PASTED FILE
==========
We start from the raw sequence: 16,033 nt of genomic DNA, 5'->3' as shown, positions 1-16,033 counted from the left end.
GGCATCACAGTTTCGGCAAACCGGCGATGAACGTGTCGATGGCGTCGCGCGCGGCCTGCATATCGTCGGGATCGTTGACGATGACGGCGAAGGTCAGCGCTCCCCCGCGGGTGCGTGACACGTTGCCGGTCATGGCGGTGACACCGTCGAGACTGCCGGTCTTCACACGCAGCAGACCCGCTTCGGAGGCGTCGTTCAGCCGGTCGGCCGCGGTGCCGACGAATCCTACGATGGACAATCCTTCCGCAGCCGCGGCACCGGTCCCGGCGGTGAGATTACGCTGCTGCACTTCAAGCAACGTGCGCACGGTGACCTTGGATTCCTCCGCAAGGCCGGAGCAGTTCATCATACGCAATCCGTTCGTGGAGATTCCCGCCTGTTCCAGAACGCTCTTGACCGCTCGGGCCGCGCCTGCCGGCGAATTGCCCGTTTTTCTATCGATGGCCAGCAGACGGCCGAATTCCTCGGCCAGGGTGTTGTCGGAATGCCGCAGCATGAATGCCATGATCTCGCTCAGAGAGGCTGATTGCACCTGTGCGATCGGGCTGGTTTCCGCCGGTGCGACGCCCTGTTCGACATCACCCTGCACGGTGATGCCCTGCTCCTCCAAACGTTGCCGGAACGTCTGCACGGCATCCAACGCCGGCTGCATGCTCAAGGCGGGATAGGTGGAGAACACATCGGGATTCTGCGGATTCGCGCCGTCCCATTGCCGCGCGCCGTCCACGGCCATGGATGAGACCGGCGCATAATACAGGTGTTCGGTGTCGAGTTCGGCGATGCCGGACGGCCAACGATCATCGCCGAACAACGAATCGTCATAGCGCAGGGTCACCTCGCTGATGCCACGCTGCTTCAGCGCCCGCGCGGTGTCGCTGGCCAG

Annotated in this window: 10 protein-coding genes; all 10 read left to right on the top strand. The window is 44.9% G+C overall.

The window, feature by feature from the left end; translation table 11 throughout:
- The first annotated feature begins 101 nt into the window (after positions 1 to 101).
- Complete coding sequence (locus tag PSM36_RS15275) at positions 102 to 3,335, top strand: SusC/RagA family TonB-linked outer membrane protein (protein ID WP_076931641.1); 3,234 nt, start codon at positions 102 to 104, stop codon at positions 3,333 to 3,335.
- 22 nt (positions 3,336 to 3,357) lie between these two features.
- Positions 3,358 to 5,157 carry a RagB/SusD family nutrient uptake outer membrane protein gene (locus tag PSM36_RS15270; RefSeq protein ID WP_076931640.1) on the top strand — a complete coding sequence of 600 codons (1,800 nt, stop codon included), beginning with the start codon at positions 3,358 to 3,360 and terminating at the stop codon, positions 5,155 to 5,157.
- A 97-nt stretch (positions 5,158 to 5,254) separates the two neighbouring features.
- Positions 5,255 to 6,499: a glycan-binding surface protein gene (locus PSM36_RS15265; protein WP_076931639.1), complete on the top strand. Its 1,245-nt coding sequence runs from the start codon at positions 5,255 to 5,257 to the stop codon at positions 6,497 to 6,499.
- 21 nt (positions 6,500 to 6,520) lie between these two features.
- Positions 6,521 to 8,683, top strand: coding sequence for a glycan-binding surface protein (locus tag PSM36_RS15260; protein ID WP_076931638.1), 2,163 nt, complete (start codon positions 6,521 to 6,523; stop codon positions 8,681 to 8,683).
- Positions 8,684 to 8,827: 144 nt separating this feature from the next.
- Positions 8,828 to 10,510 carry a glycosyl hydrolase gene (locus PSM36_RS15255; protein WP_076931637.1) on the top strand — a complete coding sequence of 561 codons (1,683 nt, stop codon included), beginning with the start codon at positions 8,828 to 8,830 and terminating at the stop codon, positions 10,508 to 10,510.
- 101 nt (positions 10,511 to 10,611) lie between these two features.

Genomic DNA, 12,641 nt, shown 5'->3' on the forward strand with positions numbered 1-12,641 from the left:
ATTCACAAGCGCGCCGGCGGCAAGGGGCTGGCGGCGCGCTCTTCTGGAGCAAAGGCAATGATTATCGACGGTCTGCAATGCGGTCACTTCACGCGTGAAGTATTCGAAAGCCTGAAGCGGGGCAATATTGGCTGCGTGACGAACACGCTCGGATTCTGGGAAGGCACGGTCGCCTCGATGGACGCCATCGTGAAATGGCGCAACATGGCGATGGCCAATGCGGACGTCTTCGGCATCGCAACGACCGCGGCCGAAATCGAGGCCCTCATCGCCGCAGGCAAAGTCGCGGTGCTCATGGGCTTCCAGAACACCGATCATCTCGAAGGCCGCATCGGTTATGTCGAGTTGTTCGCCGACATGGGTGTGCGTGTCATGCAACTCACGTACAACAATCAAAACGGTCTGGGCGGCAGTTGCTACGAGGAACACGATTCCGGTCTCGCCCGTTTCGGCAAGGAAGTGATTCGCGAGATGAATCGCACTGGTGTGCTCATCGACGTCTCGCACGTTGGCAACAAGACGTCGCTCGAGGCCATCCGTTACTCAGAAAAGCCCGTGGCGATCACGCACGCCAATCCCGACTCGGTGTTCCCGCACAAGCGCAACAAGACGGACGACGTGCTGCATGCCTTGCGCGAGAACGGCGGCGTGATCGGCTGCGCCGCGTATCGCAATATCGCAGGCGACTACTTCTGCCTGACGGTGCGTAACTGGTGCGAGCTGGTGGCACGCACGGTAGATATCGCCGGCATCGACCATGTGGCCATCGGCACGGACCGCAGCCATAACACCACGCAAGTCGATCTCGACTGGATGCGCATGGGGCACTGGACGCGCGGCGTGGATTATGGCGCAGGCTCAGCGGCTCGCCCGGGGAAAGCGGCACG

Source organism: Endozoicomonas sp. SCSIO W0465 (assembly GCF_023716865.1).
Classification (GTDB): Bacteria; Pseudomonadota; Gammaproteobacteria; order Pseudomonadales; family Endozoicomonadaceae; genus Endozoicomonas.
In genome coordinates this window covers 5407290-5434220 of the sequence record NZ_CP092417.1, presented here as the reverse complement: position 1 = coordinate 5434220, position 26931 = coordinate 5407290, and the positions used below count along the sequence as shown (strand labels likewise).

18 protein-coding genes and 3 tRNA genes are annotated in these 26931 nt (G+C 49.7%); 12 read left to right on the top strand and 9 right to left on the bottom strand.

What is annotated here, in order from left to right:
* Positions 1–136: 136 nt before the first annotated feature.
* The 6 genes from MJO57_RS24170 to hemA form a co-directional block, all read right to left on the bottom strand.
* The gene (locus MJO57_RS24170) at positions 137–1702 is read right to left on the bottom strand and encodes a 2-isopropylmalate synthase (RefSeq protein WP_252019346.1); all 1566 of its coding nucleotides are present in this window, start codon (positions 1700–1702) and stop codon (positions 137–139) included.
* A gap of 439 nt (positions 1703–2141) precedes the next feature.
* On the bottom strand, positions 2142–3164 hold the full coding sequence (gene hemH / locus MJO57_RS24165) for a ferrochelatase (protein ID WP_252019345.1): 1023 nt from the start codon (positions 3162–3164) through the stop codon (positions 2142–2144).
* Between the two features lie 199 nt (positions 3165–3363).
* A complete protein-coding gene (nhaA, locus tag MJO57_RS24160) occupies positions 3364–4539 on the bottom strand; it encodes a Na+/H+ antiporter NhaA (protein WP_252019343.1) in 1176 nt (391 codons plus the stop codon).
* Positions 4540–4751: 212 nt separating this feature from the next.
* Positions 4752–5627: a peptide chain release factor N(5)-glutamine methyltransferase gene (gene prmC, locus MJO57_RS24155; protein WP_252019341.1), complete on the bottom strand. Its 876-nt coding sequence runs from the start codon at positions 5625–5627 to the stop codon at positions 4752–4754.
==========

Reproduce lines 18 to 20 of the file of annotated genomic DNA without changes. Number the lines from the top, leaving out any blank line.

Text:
Source organism: Endozoicomonas sp. SCSIO W0465 (assembly GCF_023716865.1).
Classification (GTDB): Bacteria; Pseudomonadota; Gammaproteobacteria; order Pseudomonadales; family Endozoicomonadaceae; genus Endozoicomonas.
In genome coordinates this window covers 5407290-5434220 of the sequence record NZ_CP092417.1, presented here as the reverse complement: position 1 = coordinate 5434220, position 26931 = coordinate 5407290, and the positions used below count along the sequence as shown (strand labels likewise).